Boiling lobsters alive is illegal under new law

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boiling lobsters alive is illegal
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A new report by the London School of Economics and Political Science (LSE) has found there is strong scientific evidence that lobsters and other crustaceans feel pain just like us. The results of the government-commissioned study mean boiling lobsters alive is illegal under new laws to be passed shortly. 

The animals will be recognised as sentient beings and this will facilitate their inclusion in the upcoming Animal Welfare (Sentience) Bill. “The science is now clear that decapods and cephalopods can feel pain and therefore it is only right they are covered by this vital piece of legislation,” said Animal welfare minister, Lord Goldsmith.

Up until this research was released, decapod crustaceans – including crabs, lobsters and crayfish – and cephalopods – including octopuses, squid and cuttlefish – have been excluded from the bill. This was the case even though these animals have a complex central nervous system, which is classed as one of the true hallmarks of sentience.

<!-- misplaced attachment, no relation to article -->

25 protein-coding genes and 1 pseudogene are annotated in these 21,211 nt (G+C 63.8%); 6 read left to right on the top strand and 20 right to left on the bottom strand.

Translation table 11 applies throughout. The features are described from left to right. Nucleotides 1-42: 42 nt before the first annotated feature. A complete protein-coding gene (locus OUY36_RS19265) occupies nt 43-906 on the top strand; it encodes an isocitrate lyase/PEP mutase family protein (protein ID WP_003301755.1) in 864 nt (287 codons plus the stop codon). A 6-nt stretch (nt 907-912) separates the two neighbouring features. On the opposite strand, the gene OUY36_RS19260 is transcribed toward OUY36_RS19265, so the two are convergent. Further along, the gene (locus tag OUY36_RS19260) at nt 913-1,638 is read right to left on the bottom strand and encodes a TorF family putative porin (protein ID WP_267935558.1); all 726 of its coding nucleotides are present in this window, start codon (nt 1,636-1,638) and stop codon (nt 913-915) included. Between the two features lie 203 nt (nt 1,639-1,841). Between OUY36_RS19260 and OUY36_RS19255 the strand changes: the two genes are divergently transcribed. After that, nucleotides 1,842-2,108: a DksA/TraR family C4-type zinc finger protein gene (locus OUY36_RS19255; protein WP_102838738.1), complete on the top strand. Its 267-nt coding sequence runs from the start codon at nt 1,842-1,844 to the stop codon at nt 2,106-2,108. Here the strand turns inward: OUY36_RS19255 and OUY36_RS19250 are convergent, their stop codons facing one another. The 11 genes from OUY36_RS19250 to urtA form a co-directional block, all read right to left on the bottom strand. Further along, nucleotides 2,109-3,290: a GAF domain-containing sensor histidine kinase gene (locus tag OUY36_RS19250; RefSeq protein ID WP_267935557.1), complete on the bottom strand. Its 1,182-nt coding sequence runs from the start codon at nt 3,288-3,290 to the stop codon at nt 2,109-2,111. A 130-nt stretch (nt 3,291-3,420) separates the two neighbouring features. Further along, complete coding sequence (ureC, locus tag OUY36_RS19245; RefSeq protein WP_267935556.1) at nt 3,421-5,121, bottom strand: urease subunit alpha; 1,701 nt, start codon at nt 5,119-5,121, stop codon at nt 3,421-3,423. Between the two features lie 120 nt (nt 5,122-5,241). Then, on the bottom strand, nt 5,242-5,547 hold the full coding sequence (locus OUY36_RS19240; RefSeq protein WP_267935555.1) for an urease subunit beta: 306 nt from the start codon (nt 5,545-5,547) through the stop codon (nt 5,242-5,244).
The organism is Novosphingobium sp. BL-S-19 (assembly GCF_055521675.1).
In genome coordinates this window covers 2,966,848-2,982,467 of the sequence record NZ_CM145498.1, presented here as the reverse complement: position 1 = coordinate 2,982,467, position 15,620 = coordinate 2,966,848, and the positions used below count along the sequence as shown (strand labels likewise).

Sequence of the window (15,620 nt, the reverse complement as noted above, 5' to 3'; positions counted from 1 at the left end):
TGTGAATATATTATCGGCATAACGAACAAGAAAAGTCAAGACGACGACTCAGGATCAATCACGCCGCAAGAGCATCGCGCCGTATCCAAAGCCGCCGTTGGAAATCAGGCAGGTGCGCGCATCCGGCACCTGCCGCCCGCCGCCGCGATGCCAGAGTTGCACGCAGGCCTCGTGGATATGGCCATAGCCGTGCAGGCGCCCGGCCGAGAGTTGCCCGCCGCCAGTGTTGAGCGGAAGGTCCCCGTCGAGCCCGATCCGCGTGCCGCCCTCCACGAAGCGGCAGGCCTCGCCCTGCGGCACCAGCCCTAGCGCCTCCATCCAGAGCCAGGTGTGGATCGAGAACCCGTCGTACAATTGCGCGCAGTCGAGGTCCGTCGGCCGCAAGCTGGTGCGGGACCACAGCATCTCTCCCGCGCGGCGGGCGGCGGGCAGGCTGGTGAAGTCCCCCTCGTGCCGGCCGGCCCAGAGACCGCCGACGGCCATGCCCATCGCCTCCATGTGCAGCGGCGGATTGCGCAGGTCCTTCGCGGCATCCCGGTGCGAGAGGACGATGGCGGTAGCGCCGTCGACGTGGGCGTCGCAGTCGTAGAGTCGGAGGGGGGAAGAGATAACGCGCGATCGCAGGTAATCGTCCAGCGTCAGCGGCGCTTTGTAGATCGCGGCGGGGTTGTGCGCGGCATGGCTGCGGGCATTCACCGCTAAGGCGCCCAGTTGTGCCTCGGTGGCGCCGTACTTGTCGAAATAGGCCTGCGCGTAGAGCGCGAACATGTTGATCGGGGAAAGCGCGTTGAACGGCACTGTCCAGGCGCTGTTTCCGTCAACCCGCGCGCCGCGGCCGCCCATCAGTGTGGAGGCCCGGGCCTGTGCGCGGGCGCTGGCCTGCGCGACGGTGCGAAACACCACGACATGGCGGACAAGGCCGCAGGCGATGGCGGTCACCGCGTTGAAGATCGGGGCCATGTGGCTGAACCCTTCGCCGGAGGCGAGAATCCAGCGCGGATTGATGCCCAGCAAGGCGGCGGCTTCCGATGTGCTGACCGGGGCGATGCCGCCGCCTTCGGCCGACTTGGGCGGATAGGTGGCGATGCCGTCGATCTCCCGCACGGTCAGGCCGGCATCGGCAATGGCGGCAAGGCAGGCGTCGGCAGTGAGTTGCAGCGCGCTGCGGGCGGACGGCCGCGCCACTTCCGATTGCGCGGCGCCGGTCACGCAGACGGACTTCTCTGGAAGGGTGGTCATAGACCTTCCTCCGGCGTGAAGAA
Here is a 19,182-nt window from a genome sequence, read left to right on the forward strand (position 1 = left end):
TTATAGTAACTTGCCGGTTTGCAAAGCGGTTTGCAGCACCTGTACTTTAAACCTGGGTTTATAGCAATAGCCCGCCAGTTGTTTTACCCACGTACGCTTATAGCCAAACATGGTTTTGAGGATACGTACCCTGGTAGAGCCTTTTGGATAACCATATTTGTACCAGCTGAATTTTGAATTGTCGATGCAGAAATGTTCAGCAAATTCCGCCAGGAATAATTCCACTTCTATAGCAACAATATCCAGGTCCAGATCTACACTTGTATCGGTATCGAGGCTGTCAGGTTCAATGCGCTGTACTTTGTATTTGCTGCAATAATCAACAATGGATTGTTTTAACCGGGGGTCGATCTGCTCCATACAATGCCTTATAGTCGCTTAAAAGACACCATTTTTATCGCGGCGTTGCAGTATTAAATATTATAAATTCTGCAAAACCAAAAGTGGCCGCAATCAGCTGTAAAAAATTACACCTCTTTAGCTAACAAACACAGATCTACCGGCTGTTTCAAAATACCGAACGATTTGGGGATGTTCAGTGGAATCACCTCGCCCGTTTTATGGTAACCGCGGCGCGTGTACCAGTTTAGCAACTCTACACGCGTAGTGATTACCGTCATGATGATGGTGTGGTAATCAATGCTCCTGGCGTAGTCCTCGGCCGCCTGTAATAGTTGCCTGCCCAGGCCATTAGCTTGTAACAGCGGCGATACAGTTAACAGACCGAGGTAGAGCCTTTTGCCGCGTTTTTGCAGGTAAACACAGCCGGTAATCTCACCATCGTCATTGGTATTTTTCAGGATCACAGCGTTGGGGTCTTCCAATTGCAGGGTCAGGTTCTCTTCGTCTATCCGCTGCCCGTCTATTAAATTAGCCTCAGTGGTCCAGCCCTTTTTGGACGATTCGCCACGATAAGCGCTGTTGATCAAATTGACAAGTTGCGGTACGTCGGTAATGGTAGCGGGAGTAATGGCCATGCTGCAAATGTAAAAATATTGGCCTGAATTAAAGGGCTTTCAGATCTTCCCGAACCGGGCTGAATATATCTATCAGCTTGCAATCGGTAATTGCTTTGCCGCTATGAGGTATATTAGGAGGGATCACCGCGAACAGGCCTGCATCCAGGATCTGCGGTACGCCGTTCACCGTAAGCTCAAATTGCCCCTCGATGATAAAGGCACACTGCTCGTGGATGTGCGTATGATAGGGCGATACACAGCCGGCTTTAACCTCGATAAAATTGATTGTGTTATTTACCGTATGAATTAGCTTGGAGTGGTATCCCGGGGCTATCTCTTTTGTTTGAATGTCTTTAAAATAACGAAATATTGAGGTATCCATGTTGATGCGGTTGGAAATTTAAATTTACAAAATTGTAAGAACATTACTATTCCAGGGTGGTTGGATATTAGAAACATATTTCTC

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‘After reviewing over 300 scientific studies, we concluded that cephalopod molluscs and decapod crustaceans should be regarded as sentient, and should therefore be included within the scope of animal welfare law,’ said Dr Jonathan Birch, associate professor at LSE’s Centre for Philosophy of Natural and Social Science.

The Department for Environment, Food, and Rural Affairs (DEFRA) will now push through an amendment to the bill to ensure that the animals get the recognition needed for their inclusion, including ensuring that boiling lobsters alive is illegal. “The amendment will also help remove a major inconsistency: octopuses and other cephalopods have been protected in science for years, but have not received any protection outside science until now,” added Birch, while talking to The Metro. 

The announcement ‘will not affect any existing legislation or industry practices such as fishing,’ according to Defra. “There will be no direct impact on the shellfish catching or restaurant industry. Instead, it is designed to ensure animal welfare is well considered in future decision-making.”



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